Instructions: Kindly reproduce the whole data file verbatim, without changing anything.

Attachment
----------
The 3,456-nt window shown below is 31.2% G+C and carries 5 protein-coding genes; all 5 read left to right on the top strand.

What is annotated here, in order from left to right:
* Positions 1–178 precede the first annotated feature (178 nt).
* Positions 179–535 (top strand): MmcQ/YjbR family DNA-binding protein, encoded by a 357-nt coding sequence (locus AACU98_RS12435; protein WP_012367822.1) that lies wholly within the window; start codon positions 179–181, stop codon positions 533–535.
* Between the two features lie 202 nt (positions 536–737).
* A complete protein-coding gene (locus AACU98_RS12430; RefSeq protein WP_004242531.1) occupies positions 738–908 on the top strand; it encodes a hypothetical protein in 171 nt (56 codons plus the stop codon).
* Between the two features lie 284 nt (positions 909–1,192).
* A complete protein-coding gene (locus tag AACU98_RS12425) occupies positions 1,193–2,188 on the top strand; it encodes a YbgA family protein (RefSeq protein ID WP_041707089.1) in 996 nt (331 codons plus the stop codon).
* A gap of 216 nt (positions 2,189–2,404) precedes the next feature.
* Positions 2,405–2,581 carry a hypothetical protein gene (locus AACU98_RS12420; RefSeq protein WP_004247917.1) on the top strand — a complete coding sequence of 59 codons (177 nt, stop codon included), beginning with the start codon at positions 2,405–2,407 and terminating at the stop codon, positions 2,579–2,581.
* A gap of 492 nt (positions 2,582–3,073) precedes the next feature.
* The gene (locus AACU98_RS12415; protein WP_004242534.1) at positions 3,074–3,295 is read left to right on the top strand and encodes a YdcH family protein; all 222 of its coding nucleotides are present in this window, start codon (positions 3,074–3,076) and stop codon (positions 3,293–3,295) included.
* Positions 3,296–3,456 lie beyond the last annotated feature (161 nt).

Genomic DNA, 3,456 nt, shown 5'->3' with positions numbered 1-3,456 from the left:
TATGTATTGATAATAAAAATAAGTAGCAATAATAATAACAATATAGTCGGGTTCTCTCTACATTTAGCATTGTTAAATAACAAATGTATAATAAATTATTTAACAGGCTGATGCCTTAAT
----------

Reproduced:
The 3,456-nt window shown below is 31.2% G+C and carries 5 protein-coding genes; all 5 read left to right on the top strand.

What is annotated here, in order from left to right:
* Positions 1–178 precede the first annotated feature (178 nt).
* Positions 179–535 (top strand): MmcQ/YjbR family DNA-binding protein, encoded by a 357-nt coding sequence (locus AACU98_RS12435; protein WP_012367822.1) that lies wholly within the window; start codon positions 179–181, stop codon positions 533–535.
* Between the two features lie 202 nt (positions 536–737).
* A complete protein-coding gene (locus AACU98_RS12430; RefSeq protein WP_004242531.1) occupies positions 738–908 on the top strand; it encodes a hypothetical protein in 171 nt (56 codons plus the stop codon).
* Between the two features lie 284 nt (positions 909–1,192).
* A complete protein-coding gene (locus tag AACU98_RS12425) occupies positions 1,193–2,188 on the top strand; it encodes a YbgA family protein (RefSeq protein ID WP_041707089.1) in 996 nt (331 codons plus the stop codon).
* A gap of 216 nt (positions 2,189–2,404) precedes the next feature.
* Positions 2,405–2,581 carry a hypothetical protein gene (locus AACU98_RS12420; RefSeq protein WP_004247917.1) on the top strand — a complete coding sequence of 59 codons (177 nt, stop codon included), beginning with the start codon at positions 2,405–2,407 and terminating at the stop codon, positions 2,579–2,581.
* A gap of 492 nt (positions 2,582–3,073) precedes the next feature.
* The gene (locus AACU98_RS12415; protein WP_004242534.1) at positions 3,074–3,295 is read left to right on the top strand and encodes a YdcH family protein; all 222 of its coding nucleotides are present in this window, start codon (positions 3,074–3,076) and stop codon (positions 3,293–3,295) included.
* Positions 3,296–3,456 lie beyond the last annotated feature (161 nt).

Genomic DNA, 3,456 nt, shown 5'->3' with positions numbered 1-3,456 from the left:
TATGTATTGATAATAAAAATAAGTAGCAATAATAATAACAATATAGTCGGGTTCTCTCTACATTTAGCATTGTTAAATAACAAATGTATAATAAATTATTTAACAGGCTGATGCCTTAAT